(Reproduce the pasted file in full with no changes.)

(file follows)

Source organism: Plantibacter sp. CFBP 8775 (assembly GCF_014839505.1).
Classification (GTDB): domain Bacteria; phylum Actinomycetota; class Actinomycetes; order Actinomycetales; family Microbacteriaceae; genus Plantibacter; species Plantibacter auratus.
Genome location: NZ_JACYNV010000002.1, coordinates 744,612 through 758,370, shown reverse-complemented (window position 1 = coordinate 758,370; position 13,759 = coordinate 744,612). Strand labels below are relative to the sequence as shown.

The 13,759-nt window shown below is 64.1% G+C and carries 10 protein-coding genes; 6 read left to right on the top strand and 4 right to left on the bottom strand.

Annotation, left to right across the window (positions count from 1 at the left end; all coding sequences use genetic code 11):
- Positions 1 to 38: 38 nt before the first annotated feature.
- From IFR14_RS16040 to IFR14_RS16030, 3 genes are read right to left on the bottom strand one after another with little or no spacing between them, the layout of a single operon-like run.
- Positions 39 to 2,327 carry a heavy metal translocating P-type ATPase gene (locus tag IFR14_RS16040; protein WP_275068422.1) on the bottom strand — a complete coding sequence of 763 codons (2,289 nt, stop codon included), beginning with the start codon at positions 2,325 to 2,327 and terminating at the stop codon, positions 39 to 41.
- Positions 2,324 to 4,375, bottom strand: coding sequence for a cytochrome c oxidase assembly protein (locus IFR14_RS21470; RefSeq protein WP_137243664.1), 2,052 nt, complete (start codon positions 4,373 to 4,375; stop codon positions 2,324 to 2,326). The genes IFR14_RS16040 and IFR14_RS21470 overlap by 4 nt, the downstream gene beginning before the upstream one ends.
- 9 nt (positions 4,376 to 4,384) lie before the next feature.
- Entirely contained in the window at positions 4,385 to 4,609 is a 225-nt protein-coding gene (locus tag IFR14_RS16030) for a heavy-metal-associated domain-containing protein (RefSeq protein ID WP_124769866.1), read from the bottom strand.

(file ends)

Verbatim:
Source organism: Plantibacter sp. CFBP 8775 (assembly GCF_014839505.1).
Classification (GTDB): domain Bacteria; phylum Actinomycetota; class Actinomycetes; order Actinomycetales; family Microbacteriaceae; genus Plantibacter; species Plantibacter auratus.
Genome location: NZ_JACYNV010000002.1, coordinates 744,612 through 758,370, shown reverse-complemented (window position 1 = coordinate 758,370; position 13,759 = coordinate 744,612). Strand labels below are relative to the sequence as shown.

The 13,759-nt window shown below is 64.1% G+C and carries 10 protein-coding genes; 6 read left to right on the top strand and 4 right to left on the bottom strand.

Annotation, left to right across the window (positions count from 1 at the left end; all coding sequences use genetic code 11):
- Positions 1 to 38: 38 nt before the first annotated feature.
- From IFR14_RS16040 to IFR14_RS16030, 3 genes are read right to left on the bottom strand one after another with little or no spacing between them, the layout of a single operon-like run.
- Positions 39 to 2,327 carry a heavy metal translocating P-type ATPase gene (locus tag IFR14_RS16040; protein WP_275068422.1) on the bottom strand — a complete coding sequence of 763 codons (2,289 nt, stop codon included), beginning with the start codon at positions 2,325 to 2,327 and terminating at the stop codon, positions 39 to 41.
- Positions 2,324 to 4,375, bottom strand: coding sequence for a cytochrome c oxidase assembly protein (locus IFR14_RS21470; RefSeq protein WP_137243664.1), 2,052 nt, complete (start codon positions 4,373 to 4,375; stop codon positions 2,324 to 2,326). The genes IFR14_RS16040 and IFR14_RS21470 overlap by 4 nt, the downstream gene beginning before the upstream one ends.
- 9 nt (positions 4,376 to 4,384) lie before the next feature.
- Entirely contained in the window at positions 4,385 to 4,609 is a 225-nt protein-coding gene (locus tag IFR14_RS16030) for a heavy-metal-associated domain-containing protein (RefSeq protein ID WP_124769866.1), read from the bottom strand.